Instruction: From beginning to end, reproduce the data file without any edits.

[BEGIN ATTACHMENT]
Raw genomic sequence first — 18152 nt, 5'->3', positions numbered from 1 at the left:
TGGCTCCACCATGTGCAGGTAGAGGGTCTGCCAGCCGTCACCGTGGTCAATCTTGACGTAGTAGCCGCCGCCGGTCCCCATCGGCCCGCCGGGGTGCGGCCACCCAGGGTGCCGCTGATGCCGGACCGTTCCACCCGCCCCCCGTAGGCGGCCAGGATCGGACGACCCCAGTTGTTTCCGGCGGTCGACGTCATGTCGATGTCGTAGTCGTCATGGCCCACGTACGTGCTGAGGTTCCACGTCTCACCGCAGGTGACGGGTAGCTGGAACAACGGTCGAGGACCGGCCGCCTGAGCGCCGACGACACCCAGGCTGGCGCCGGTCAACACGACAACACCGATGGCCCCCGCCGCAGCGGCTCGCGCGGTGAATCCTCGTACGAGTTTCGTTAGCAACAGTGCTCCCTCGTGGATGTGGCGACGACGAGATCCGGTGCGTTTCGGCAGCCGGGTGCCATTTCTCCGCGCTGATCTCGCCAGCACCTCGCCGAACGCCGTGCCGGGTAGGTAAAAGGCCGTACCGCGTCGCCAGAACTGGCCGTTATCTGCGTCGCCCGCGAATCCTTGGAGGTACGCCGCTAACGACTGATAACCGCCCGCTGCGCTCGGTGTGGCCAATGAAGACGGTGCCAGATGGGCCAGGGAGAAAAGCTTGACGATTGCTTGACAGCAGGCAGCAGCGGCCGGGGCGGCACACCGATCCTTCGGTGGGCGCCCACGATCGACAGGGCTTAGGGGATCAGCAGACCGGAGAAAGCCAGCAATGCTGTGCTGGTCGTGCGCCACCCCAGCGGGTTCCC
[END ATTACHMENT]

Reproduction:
Raw genomic sequence first — 18152 nt, 5'->3', positions numbered from 1 at the left:
TGGCTCCACCATGTGCAGGTAGAGGGTCTGCCAGCCGTCACCGTGGTCAATCTTGACGTAGTAGCCGCCGCCGGTCCCCATCGGCCCGCCGGGGTGCGGCCACCCAGGGTGCCGCTGATGCCGGACCGTTCCACCCGCCCCCCGTAGGCGGCCAGGATCGGACGACCCCAGTTGTTTCCGGCGGTCGACGTCATGTCGATGTCGTAGTCGTCATGGCCCACGTACGTGCTGAGGTTCCACGTCTCACCGCAGGTGACGGGTAGCTGGAACAACGGTCGAGGACCGGCCGCCTGAGCGCCGACGACACCCAGGCTGGCGCCGGTCAACACGACAACACCGATGGCCCCCGCCGCAGCGGCTCGCGCGGTGAATCCTCGTACGAGTTTCGTTAGCAACAGTGCTCCCTCGTGGATGTGGCGACGACGAGATCCGGTGCGTTTCGGCAGCCGGGTGCCATTTCTCCGCGCTGATCTCGCCAGCACCTCGCCGAACGCCGTGCCGGGTAGGTAAAAGGCCGTACCGCGTCGCCAGAACTGGCCGTTATCTGCGTCGCCCGCGAATCCTTGGAGGTACGCCGCTAACGACTGATAACCGCCCGCTGCGCTCGGTGTGGCCAATGAAGACGGTGCCAGATGGGCCAGGGAGAAAAGCTTGACGATTGCTTGACAGCAGGCAGCAGCGGCCGGGGCGGCACACCGATCCTTCGGTGGGCGCCCACGATCGACAGGGCTTAGGGGATCAGCAGACCGGAGAAAGCCAGCAATGCTGTGCTGGTCGTGCGCCACCCCAGCGGGTTCCC